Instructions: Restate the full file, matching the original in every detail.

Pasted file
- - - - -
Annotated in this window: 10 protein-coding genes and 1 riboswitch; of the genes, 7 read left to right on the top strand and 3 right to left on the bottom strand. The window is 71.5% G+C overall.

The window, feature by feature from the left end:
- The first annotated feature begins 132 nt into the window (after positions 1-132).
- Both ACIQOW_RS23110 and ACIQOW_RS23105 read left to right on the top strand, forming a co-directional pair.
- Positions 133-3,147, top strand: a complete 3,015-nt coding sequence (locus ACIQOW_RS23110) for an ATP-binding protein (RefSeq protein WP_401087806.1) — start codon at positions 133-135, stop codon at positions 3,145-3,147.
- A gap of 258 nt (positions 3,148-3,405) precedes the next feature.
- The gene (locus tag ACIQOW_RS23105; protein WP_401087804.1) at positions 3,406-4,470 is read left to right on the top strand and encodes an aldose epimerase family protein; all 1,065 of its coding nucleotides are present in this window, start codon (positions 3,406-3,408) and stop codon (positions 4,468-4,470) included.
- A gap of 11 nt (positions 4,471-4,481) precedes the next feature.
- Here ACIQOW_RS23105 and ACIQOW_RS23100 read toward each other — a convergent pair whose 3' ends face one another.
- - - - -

Annotated in this window: 10 protein-coding genes and 1 riboswitch; of the genes, 7 read left to right on the top strand and 3 right to left on the bottom strand. The window is 71.5% G+C overall.

The window, feature by feature from the left end:
- The first annotated feature begins 132 nt into the window (after positions 1-132).
- Both ACIQOW_RS23110 and ACIQOW_RS23105 read left to right on the top strand, forming a co-directional pair.
- Positions 133-3,147, top strand: a complete 3,015-nt coding sequence (locus ACIQOW_RS23110) for an ATP-binding protein (RefSeq protein WP_401087806.1) — start codon at positions 133-135, stop codon at positions 3,145-3,147.
- A gap of 258 nt (positions 3,148-3,405) precedes the next feature.
- The gene (locus tag ACIQOW_RS23105; protein WP_401087804.1) at positions 3,406-4,470 is read left to right on the top strand and encodes an aldose epimerase family protein; all 1,065 of its coding nucleotides are present in this window, start codon (positions 3,406-3,408) and stop codon (positions 4,468-4,470) included.
- A gap of 11 nt (positions 4,471-4,481) precedes the next feature.
- Here ACIQOW_RS23105 and ACIQOW_RS23100 read toward each other — a convergent pair whose 3' ends face one another.